"Let's get back to the river, now," said Keith. "If we're going to start lumbering in a year, say, we've got to have the river in shape. Take quite some time to get it cleared and dammed and boomed."
"Six months," said Scattergood.
"Cost a right smart pile."
"The work I'm figgerin' on would come to about thirty-odd thousand."
"Which you haven't got."
"Somebody has," said Scattergood.
"We have," said Crane. "That's why we came to you—and with a proposition. You've grabbed this thing off, but you can't hog it, because you haven't the money to put it through. Our offer is this: You put in your locations and your charter against our money. We'll finance it. Your enterprise entitles you to control. We won't dispute that. You can have fifty-one per cent of the stock for what you've contributed. We take the rest for financing. We're known, and can get money."
"How you figger to work it?"
"We'll bond for forty thousand dollars. Keith and I can place the bonds. That'll give us money to go ahead."
Scattergood reached down and took off a huge shoe. Usually he thought more accurately when his feet were unconfined. "That means we'd sort of mortgage the whole thing, eh?"
"That's the idea."
"And if we didn't pay interest on the bonds, why, the fellers that had 'em could foreclose?"
"But we needn't worry about that."
"Not," said Scattergood, "if you fellers sign a contract with the dam and boom company to give them the exclusive job of drivin' all your timber at, say, sixty cents a thousand feet of logs. And if you'd stick a clause in that contract that you'd begin cuttin' within twelve months from date."
"Sure we'd do that," said Keith. "To our advantage as much as to yours."
"To be sure," said Scattergood.
"It's a deal, then?"
"Far's I'm concerned," said Scattergood, slipping his foot inside his shoe, "it is."
That afternoon, the papers having been signed and the deal consummated, Scattergood sat cogitating.
"I've been done," he said to himself, solemnly, "accordin' to them fellers' notion. They come and seen me, and done me. They planned out how they'd do it, and I didn't never suspect a thing. Uh-huh! Seems like I was unfortunate, just gettin' a start in life like I be.... Bonds, says they. Uh-huh! They'll place 'em, and place 'em handy. First int'rest day there won't be no int'rest, and them bonds'll be foreclosed—and where'll I be? Mighty ingenious fellers, Crane and Keith.... And I up and walked right into it like a fly into a molasses barrel. Them fellers," he said, even more somberly, "come here calc'latin' to cheat me out of my river.... Me bein' jest a fat man without no brains...."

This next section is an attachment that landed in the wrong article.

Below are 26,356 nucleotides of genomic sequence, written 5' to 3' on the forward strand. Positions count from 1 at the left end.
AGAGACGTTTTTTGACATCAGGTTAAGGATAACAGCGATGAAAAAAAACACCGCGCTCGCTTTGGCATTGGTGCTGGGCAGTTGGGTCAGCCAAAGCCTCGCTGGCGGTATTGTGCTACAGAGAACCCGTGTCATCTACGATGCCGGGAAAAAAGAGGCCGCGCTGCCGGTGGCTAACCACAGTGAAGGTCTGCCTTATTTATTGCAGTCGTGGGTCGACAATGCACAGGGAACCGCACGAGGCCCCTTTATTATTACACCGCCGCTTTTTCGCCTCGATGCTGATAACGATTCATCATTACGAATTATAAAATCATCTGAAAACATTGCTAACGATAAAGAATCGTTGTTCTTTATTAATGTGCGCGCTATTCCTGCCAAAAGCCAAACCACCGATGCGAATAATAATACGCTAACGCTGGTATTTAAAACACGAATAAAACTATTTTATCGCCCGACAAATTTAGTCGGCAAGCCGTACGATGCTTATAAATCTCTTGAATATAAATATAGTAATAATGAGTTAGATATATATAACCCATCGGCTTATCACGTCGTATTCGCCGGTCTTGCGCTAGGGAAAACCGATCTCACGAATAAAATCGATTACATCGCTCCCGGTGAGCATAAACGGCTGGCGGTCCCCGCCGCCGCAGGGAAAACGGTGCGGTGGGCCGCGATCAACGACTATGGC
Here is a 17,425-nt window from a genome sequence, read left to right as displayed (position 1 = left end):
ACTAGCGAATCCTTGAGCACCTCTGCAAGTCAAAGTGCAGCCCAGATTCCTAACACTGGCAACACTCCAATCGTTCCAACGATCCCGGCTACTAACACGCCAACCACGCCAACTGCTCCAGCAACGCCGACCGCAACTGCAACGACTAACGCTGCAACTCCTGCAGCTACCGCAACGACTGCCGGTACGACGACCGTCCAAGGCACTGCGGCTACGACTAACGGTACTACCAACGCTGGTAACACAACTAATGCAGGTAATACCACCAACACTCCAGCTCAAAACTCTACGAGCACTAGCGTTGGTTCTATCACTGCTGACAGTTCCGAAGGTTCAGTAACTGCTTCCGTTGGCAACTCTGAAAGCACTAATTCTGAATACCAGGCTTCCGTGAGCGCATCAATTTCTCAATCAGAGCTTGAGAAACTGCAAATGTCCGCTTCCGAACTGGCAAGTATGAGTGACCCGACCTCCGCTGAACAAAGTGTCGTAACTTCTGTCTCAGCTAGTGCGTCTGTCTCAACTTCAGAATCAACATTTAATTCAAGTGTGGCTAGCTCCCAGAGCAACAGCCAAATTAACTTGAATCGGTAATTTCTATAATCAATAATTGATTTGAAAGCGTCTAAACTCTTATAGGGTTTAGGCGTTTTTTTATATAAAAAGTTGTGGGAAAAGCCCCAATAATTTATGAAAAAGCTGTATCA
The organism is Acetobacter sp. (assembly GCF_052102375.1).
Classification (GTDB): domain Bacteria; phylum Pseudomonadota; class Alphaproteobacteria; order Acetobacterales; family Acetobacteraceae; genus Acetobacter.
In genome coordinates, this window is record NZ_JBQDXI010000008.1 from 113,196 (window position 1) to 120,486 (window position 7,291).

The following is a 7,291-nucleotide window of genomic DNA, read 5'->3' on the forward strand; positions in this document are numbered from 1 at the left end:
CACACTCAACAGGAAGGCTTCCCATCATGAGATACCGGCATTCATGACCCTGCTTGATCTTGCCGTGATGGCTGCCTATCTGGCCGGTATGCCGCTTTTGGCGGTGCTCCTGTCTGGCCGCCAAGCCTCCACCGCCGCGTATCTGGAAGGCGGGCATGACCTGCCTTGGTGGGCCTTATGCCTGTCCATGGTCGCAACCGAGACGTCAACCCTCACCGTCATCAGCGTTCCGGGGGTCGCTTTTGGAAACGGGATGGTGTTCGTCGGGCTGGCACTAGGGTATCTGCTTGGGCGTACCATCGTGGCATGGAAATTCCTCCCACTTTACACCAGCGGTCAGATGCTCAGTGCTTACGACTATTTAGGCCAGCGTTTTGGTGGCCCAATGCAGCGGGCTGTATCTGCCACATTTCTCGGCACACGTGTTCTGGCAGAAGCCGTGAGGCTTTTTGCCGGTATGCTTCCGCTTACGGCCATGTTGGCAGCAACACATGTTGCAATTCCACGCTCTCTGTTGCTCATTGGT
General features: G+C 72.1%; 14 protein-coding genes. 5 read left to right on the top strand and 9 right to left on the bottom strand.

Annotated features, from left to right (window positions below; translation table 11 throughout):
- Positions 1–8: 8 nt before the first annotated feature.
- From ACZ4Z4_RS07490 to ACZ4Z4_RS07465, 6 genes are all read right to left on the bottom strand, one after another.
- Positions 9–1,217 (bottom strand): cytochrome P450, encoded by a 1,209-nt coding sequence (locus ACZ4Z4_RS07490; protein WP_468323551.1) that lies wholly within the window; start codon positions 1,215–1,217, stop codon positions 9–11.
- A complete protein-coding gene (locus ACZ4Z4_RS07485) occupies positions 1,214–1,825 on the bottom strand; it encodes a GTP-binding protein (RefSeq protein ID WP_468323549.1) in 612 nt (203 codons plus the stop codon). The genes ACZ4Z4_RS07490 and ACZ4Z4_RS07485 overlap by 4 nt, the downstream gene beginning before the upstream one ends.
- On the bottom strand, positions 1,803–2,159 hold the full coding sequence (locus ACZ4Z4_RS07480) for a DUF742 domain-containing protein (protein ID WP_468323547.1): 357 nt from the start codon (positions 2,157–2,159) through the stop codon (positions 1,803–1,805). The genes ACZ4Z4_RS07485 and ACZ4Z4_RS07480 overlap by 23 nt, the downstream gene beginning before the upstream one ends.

Crane and Keith had left Scattergood the executive head of the new dam and boom company, and had confided to him the task of building the dam and improving the river. He approached it sadly.
"Might as well save what I kin out of the wreck," he said to himself, and quietly manufactured a dummy contracting company to whom he let the entire job for a lump sum of thirty-eight thousand seven hundred dollars. The dummy contractor was Scattergood Baines.
The dam was completed, booms and cribbing placed, ledges blasted out well within the six months' period set for those operations. Every thirty days Scattergood, in the name of the dummy contractor, was paid eighty per cent of his estimates, and at the completion of the work he received the remainder of the whole sum.
"I wouldn't 'a' done it to them boys," he said, as he surveyed a deposit of upward of seven thousand dollars, his profit on the transaction, "if it hadn't 'a' been they organized to cheat me out of my river. I calc'late in the circumstances, though, I'm most entitled to what I kin salvage out of the wreck."
Now the Coldriver Dam and Boom Company, Scattergood Baines president and manager, was ready for business, which was to take the logs of Messrs. Crane and Keith and drive them down the river at the rate of sixty cents per thousand feet. It was ready and eager, and so expressed itself in quaintly worded communications from Baines to those gentlemen. But no logs appeared to be driven.
"Jest like I said," Scattergood told himself, and, the day being hot and the road dusty, he removed his shoes and rested his sweltering bulk in the shade to consider it.
"It's a nice river," he said, audibly. "I hate to git done out of it."
After long delays Crane and Keith made pretense of building camps and starting to log. But one difficulty after another descended on their operations. In the spring, when each of them should have had several millions of feet of spruce ready to roll into the water, not a log was on rollways. Not a man was in the camps, for, owing to reasons not to be comprehended by the public, the woodsmen of both operators had struck simultaneously and left the woods.
Presently the first interest day arrived, with not even a hope of being able to meet the required payment at a future date. Bondholders—dummies, just as Scattergood's contractor was a dummy—met. Their deliberations were brief. Foreclose with all promptitude was their word, and foreclose they did. With the result that legal notices were published to the effect that on the sixteenth day of June the dam, booms, cribbing, improvements, charter, contracts, and property of whatsoever nature belonging to the Coldriver Dam and Boom Company were to be sold at public auction on the steps of the county courthouse. Scattergood had lost his river....
"Terms of the sale are cash with the bid," said Crane to Keith. "I saw to that."
"Good. Wasn't necessary, I guess. There hasn't been even a wriggle out of Baines."
"Won't be. We'll have to send somebody up to bid it in. It's just taking money out of one pocket to put it into the other, but we've got to go through the motions."
"Anyhow, let's get credit for grabbing a bargain," said Keith. "Bid her in cheap. No use taking a big wad of money out of circulation even for a few days."
"Ten thousand'll be enough. Say ten thousand six hundred, just to make it sound better. Have to have two bidders there."